Featuring 182 invaluable artefacts, including the coffin of King Ramses II, one of the most impressive royal coffins from ancient Egypt ever to be discovered – as well as the timeless beauty of jewelry, funerary masks, amulets, and animal sarcophagi, many of which have never left Egypt before, the “Ramses and the Gold of the Pharaohs” exhibition was officially inaugurated on Thursday.
To the sound of oriental beats and the songs of the renowned Egyptian singer Umm Kulthum, the Australian Museum in Sydney welcomed attendees at the opening ceremony of “Ramses and the Gold of the Pharaohs,” which will open its doors to the public on Saturday, November 18.
The more than 500 invitees included top governmental officials, along with prominent Australian figures in arts and culture, as well as famous Australian influencers and bloggers.
Mostafa Waziry, Secretary-General of Egypt's Supreme Council of Antiquities, John Graham, Minister for the Arts, Music and Night-time Economy, Mohamed Khalil, Egypt’s Consul-General in Sydney, Kim McKay AO, Director & CEO of the Australian Museum, and Ron Tan, Chairman and CEO of Neon Global, which organized the exhibition, also attended.
Earlier in the day, a press conference announcing the opening of the exhibition took place, where more than 100 Australian and international news agencies, newspapers, and TV channels attended.
During the press conference, former Minister of Antiquities and curator of the exhibition Zahi Hawass addressed the Australian people, museum visitors, and media via video call. Hawass emphasized how the exhibition unveils the world Ramses entered upon assuming the role of the pharaoh.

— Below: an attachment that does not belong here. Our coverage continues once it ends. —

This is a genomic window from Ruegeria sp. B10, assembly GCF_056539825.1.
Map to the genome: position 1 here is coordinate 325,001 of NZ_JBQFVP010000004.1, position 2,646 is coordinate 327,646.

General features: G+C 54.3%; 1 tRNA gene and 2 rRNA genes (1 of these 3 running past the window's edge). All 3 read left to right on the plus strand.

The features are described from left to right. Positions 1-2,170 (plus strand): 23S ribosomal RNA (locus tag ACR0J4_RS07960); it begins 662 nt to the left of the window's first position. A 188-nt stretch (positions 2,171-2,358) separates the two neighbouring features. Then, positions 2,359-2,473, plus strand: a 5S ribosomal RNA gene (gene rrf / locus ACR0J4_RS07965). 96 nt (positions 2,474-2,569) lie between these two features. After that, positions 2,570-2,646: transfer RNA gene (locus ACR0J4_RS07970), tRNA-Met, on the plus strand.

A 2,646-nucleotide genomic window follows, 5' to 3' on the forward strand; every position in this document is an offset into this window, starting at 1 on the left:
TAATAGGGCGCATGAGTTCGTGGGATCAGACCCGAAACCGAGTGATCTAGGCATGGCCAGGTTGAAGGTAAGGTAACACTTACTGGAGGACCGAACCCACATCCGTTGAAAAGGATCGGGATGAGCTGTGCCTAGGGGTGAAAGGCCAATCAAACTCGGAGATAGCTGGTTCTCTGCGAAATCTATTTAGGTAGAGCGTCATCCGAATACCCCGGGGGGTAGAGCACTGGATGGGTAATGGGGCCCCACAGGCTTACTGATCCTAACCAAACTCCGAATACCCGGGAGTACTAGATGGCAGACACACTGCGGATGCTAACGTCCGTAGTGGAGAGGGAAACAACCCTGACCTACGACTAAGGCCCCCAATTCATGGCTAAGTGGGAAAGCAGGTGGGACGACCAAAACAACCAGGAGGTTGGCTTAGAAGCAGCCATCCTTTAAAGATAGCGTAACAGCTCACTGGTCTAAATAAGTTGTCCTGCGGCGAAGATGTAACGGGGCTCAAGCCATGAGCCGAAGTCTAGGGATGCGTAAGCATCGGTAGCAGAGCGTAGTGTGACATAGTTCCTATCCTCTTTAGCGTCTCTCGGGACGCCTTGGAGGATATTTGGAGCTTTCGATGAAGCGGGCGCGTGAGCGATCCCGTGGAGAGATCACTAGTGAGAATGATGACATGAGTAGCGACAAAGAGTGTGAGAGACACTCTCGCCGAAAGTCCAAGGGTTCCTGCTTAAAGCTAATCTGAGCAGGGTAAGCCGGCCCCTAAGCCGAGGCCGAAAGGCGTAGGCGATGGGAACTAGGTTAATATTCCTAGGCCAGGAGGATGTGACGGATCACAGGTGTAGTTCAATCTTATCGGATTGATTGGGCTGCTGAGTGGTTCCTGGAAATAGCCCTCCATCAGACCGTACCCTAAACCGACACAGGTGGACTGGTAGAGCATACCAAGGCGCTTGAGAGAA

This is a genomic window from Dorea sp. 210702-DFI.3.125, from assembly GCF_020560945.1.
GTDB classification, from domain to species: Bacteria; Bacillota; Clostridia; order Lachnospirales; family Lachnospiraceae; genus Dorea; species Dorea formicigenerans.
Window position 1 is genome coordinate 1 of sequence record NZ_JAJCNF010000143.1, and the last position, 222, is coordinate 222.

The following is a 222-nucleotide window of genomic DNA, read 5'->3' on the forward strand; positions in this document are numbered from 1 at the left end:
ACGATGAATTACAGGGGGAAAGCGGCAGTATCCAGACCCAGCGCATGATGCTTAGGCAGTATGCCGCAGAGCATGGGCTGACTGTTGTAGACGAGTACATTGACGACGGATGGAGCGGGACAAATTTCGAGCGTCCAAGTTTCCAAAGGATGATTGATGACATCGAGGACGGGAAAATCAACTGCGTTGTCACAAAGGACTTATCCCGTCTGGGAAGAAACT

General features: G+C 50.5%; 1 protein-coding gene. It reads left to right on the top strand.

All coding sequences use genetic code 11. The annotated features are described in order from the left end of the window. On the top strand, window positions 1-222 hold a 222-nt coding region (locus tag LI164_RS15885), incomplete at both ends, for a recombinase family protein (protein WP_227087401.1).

"The contemporary world starkly contrasts with Ancient Egypt and through this exhibition, visitors will delve into Ramses' world, encountering a vastly different way of life," added Hawass.
He asserted that the allure of Ancient Egypt persists endlessly, captivating people worldwide, as attested by ongoing excitement over new archaeological discoveries.
"Australian audiences have a rare opportunity to explore the unparalleled craftsmanship and refinement of objects and artworks spanning from the Bronze Age to the Classical Age," Hawass concluded.
McKay stated said King Ramses II was truly extraordinary – a revered father, unmatched warrior, and prolific builder whose impact extends across both political and cultural realms. With credit for numerous temples, pyramids, and statues, he not only brokered the world's first-ever peace treaty but also left behind an extensive and influential family. The tales of Ramses continue to be passed down through generations.
“As of now, 100,000 tickets have been sold,” she asserted.
Mostafa Waziry added that all the tickets available for November are sold out, and he expects that by the end of its tenure in Sydney, the exhibition will see one million visitors. Waziry recalled other cities the exhibition has visited during the past two years, such as Paris, where it received 817,000 visitors during a five-month stay.
He also gave a short account of Ramses' exceptional 67-year reign and discussed recent discoveries in the Saqqara necropolis.
“Ramses & the Gold of the Pharaohs” is an all-new multisensory museum experience in which visitors will discover a stunningly preserved collection of artefacts, and use digital technology to enrich their experience.
With cinematic motion chairs, viewers can fly through temples, and sandstorms, and even come face-to-face with Ramses’ mummy in an electrifying animated journey.
“This is a once-in-a-lifetime opportunity for Australian audiences to discover the legacy of Ramses the Great and how his achievements have lived on through millennia,” concluded Waziry.